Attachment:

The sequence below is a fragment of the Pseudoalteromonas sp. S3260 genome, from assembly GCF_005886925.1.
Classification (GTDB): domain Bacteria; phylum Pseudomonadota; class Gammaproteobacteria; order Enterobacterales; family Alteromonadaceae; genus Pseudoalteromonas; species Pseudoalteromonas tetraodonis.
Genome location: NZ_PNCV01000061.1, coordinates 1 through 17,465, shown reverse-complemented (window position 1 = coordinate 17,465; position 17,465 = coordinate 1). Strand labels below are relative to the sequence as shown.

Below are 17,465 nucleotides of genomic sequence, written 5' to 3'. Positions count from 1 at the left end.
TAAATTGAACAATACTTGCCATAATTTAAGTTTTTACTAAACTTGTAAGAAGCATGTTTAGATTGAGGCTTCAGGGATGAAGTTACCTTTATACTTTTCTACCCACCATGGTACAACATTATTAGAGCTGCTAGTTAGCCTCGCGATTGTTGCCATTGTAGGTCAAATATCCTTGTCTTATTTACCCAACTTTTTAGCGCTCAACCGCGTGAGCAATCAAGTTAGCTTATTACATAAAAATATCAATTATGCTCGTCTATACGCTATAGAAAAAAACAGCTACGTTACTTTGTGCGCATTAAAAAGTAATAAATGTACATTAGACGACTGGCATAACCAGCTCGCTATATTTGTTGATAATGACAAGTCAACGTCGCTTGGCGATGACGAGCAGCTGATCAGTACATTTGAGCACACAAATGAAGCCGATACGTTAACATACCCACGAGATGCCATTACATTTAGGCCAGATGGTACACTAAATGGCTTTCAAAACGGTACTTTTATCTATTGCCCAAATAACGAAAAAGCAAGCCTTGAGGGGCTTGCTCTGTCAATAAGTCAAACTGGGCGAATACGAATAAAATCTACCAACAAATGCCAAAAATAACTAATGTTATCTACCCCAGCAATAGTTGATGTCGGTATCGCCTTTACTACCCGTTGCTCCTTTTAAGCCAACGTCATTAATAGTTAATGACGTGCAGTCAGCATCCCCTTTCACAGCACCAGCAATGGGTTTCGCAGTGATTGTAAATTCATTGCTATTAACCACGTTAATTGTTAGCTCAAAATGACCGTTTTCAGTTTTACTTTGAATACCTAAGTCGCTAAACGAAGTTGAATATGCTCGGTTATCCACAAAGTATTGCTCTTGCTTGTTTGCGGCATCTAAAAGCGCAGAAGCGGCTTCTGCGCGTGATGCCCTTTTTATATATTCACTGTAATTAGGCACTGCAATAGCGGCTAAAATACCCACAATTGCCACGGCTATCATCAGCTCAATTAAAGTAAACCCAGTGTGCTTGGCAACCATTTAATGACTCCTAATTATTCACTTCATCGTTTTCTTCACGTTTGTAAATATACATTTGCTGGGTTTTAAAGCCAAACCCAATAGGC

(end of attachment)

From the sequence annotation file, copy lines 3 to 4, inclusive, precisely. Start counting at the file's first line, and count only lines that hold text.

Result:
Genome location: NZ_PNCV01000061.1, coordinates 1 through 17,465, shown reverse-complemented (window position 1 = coordinate 17,465; position 17,465 = coordinate 1). Strand labels below are relative to the sequence as shown.

Below are 17,465 nucleotides of genomic sequence, written 5' to 3'. Positions count from 1 at the left end.